*Oklahoma 10-4, 19-6
Texas A&M 8-6, 18-7
Colorado 8-6, 18-7
Nebraska 7-7, 17-10
* Oklahoma hosts Oklahoma State Monday night. If they win, the Sooners have clinched at least third place in the Big 12. If they lose Monday night, and lose March 5 at Texas, Colorado could claim third place in the Big 12 if the Buffaloes win their remaining two games.
If the Big 12 postseason tournament began today, Texas A&M would be the fourth-place team because they own the first tiebreaker (head-to-head competition) against CU, two teams with identical records.
What's at stake is a first-round bye in the Big 12 tournament in Dallas. The 5-12 seeds play first round games March 9. The four winners advance to the second round vs. the No. 1-4 seeds on March 10. The championship game is March 12.
Ironically, a first-round bye in the Big 12 tournament could hurt CU's chances of getting into the NCAA tournament. The Buffs are a bubble team and need as many wins as they can get, both in the final week of the season and in the conference tourney, in order to impress the NCAA selection committee. A first-round bye would erase an opportunity for a win against a team that finished below them in the standings.
And the NCAA tournament is ultimately where the Buffs want to get. It's why the final two games are big.
"This is it," said senior Chris Copeland before Monday's practice. "We've got two really important games. It's the last time to make an impression on the NCAA committee, I think. If we come out strong, we can definitely make some noise."
But a win at Kansas on Wednesday (6 p.m. MT, tip-off) is difficult to imagine, at least for most people outside the CU locker room. Colorado has not won at Allen Feildhouse since 1983. That's 22 games in a row the Jayhawks have beaten the Buffs in Lawrence.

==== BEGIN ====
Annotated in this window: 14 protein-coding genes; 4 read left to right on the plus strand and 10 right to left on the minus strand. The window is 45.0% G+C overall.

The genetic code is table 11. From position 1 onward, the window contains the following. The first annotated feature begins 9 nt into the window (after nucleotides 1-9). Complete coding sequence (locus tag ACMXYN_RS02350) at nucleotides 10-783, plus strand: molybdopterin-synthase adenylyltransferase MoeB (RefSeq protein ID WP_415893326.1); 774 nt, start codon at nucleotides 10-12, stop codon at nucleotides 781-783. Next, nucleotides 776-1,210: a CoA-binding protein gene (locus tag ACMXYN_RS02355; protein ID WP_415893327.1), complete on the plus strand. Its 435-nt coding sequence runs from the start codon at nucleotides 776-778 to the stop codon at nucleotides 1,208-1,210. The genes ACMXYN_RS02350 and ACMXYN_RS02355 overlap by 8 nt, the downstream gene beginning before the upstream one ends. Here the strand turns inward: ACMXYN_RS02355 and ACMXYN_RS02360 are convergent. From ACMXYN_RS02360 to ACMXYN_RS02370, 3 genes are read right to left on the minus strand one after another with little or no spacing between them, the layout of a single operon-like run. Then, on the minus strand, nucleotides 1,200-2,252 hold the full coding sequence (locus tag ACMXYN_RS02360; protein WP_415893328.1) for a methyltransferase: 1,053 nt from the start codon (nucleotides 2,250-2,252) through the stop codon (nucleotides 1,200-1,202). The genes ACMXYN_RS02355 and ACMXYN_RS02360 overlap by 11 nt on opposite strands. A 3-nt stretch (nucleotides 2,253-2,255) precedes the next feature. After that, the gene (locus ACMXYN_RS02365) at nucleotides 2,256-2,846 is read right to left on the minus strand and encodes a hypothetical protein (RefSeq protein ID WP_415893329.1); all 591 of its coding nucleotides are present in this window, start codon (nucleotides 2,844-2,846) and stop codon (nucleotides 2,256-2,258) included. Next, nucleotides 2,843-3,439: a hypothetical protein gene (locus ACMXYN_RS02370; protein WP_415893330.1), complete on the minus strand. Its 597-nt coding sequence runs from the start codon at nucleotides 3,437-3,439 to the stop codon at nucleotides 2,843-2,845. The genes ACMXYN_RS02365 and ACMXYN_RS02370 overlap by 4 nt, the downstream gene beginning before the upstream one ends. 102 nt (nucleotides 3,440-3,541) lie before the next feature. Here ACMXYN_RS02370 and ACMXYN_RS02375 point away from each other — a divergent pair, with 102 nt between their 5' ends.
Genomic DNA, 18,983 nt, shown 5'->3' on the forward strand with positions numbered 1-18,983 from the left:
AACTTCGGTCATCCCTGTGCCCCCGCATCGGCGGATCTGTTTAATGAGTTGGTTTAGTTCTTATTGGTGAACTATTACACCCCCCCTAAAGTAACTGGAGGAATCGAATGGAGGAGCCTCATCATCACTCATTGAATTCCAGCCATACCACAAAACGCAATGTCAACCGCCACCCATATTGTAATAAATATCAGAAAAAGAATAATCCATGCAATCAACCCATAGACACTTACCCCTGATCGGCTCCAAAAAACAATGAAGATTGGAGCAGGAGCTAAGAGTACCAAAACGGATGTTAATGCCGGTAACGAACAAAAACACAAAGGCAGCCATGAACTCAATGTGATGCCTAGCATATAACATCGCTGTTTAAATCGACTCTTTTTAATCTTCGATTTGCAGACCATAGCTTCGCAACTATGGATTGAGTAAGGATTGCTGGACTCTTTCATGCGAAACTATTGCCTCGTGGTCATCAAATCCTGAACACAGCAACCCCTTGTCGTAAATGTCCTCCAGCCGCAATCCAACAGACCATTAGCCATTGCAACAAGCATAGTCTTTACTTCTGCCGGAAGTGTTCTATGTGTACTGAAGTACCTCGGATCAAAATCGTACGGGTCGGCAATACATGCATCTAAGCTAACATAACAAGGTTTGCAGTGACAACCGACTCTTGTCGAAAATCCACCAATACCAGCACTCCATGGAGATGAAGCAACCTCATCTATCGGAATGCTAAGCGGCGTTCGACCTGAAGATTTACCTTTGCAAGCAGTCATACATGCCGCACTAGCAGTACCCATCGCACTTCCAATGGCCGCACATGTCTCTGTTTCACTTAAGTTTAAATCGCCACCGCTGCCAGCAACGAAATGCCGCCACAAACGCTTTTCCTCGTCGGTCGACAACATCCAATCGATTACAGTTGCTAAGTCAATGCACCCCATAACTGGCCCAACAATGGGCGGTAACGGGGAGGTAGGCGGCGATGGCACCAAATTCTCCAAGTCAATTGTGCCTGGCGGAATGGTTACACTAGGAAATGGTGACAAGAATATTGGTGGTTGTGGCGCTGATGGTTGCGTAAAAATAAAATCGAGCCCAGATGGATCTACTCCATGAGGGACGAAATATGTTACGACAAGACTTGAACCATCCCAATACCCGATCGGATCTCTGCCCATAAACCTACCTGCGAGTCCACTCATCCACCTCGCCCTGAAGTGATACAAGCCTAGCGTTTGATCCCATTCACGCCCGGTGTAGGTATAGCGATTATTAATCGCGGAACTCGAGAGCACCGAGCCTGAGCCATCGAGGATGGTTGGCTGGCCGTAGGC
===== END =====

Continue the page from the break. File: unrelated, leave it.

Head coach Ricardo Patton said the losing streak hasn't caused him any lost sleep.
However, he said, "I plan to continue to try to get better every game. To try and every year recruit well. To take a better team in there each year and try to compete.
"If everyone else in the country were going in there and just waxing them, then it would bother me a lot. But it's been a very difficult place, not only for Colorado, but for a lot of (teams) to go in and win."
Kansas is 13-2 at home this season, losing to Nevada and Kansas State. The last time the Jayhawks lost two games at home was during the 1998-99 season, when they dropped three at Allen Fieldhouse.
Which begs the question: What makes Lawrence such a difficult place to play? Is it the fact they regularly sell out the 16,300-seat arena?
Patton said it's something else.
"What makes it tough playing at Allen Fieldhouse is the caliber of players they've had for many, many years," he said.
"They always have better players than most schools," he said. "Going there to win is just always tougher because they have great teams."
Kansas is, however, coming off a road loss after falling at Texas 80-55 this past weekend. The Longhorns' victory put an exclamation point on what will likely be a regular-season championship for the team from Austin. Although UT holds just a one-game edge over Kansas in the standings (UT is 12-3, Kansas is 11-3 in conference play), they now hold the tiebreaker if the two should end up with identical conference marks.
Asked what Texas did to beat the Jayhawks, Patton said, "(Texas has) just got players that stepped up and made plays. Their guys are very talented, they were at home," Patton said. "Texas can sometimes make you look a little worse than you actually are."
Copeland took note of a tough-minded Texas defense when he watched the game on TV.
"I thought they played aggressively defensively, tried to force a lot of turnovers," he said. "That's one thing we're going to have to focus on — not any different than any other game, but we're going to have to focus on defense."